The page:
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dc.contributor.advisorYoung-Loveridge, Jennifer
dc.contributor.advisorRitchie, Garth
dc.contributor.advisorTunmer, Bill
dc.contributor.advisorCornish, Ian
dc.contributor.authorBlaiklock, Kenneth E.
dc.date.accessioned2019-08-12T20:38:47Z
dc.date.available2019-08-12T20:38:47Z
dc.date.issued1999
dc.identifier.citationBlaiklock, K. E. (1999). Phonological awareness and alphabet knowledge in the acquisition of literacy skills (Thesis, Doctor of Philosophy (PhD)). The University of Waikato, Hamilton, New Zealand. Retrieved from https://hdl.handle.net/10289/12776en
dc.identifier.urihttps://hdl.handle.net/10289/12776
dc.description.abstractThe nature of the relationship between phonological awareness and the acquisition of literacy was investigated in a longitudinal study of 29 children during their first two years at school. At the beginning of the study, when all children were nonreaders, syllable awareness was the strongest predictor of later word reading and spelling. During the first year, correlations from rhyme or alliteration awareness to later literacy were significant over intervals of two or three months. Correlations in the other direction, that is, from literacy to later rhyme or alliteration awareness were also significant over these periods. These results support the notion that early awareness of syllables, rhyme, and alliteration has a small facilitative effect on the first months of learning to read and spell, after which time a reciprocal relationship develops. Children were unable to score on both measures of phoneme awareness until after they could read a number of words. From half way through the first year, significant correlations were often found from phoneme awareness to later literacy. Correlations in the other direction, that is, from literacy to later phoneme awareness, were also significant. These results are consistent with phoneme awareness initially being a consequence of learning to read and write, and then having a reciprocal relationship with literacy. Controlling for verbal ability or phonological memory made little difference to the size of the correlations between measures of phonological awareness and literacy. Controlling for letter knowledge, however, often resulted in substantial reductions in the size of the correlations. Letter knowledge was frequently a strong predictor of later literacy. It is argued that letter knowledge has a central role in the development of literacy skills and in the relationship between phonological awareness and literacy.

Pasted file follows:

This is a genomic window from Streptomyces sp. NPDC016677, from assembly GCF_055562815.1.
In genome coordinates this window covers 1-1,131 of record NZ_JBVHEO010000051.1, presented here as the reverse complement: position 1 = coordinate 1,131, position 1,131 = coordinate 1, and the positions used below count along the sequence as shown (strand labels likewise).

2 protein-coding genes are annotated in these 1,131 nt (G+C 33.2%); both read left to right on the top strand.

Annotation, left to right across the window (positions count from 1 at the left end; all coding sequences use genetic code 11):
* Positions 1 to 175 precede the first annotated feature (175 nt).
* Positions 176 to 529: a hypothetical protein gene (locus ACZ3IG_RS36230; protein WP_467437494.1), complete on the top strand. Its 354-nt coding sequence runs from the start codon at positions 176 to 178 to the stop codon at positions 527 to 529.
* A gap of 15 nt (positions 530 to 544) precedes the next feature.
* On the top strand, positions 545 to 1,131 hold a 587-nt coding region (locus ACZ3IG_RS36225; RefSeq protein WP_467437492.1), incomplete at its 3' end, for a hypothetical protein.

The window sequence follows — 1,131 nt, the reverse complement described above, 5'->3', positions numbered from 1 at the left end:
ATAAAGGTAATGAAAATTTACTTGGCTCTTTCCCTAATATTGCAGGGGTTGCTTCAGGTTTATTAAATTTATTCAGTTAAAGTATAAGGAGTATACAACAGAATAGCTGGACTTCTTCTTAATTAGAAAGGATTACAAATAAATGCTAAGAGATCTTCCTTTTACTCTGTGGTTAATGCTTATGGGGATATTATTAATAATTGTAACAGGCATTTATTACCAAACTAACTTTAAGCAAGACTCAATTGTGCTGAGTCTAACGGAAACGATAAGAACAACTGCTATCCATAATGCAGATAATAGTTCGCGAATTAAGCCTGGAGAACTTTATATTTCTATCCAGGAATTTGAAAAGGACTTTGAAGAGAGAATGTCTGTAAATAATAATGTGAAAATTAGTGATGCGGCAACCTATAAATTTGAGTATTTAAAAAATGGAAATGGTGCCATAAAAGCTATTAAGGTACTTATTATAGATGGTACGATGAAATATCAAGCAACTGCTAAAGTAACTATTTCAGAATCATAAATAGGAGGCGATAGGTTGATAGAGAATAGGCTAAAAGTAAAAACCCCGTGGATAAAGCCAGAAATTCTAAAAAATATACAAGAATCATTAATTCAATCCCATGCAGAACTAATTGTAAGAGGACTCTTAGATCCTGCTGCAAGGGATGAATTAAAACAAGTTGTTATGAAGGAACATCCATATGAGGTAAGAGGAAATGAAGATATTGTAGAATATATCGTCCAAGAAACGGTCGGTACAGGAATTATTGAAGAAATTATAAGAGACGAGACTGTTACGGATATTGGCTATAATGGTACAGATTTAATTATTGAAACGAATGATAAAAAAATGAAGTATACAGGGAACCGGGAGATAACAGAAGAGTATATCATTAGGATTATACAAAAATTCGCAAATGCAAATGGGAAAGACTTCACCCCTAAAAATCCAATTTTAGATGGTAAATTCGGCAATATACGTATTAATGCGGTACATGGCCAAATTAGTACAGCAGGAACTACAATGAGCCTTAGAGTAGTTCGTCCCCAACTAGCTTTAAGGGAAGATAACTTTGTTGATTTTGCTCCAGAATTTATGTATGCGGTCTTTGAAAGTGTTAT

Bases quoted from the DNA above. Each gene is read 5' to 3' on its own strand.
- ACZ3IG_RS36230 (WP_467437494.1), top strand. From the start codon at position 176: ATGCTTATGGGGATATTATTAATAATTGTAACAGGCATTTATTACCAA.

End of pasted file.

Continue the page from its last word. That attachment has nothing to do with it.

dc.format.mimetypeapplication/pdf
dc.language.isoen
dc.publisherThe University of Waikato
dc.rightsAll items in Research Commons are provided for private study and research purposes and are protected by copyright with all rights reserved unless otherwise indicated.
dc.subjectEnglish language Acquisition
dc.subjectEnglish language Phonology
dc.subjectEnglish language Alphabet
dc.subjectLanguage awareness in children
dc.subjectLanguage arts (Elementary)
dc.titlePhonological awareness and alphabet knowledge in the acquisition of literacy skills
dc.typeThesis
thesis.degree.grantorThe University of Waikato
thesis.degree.levelDoctoral
thesis.degree.nameDoctor of Philosophy (PhD)
dc.date.updated2019-08-12T20:35:52Z
pubs.place-of-publicationHamilton, New Zealanden_NZ


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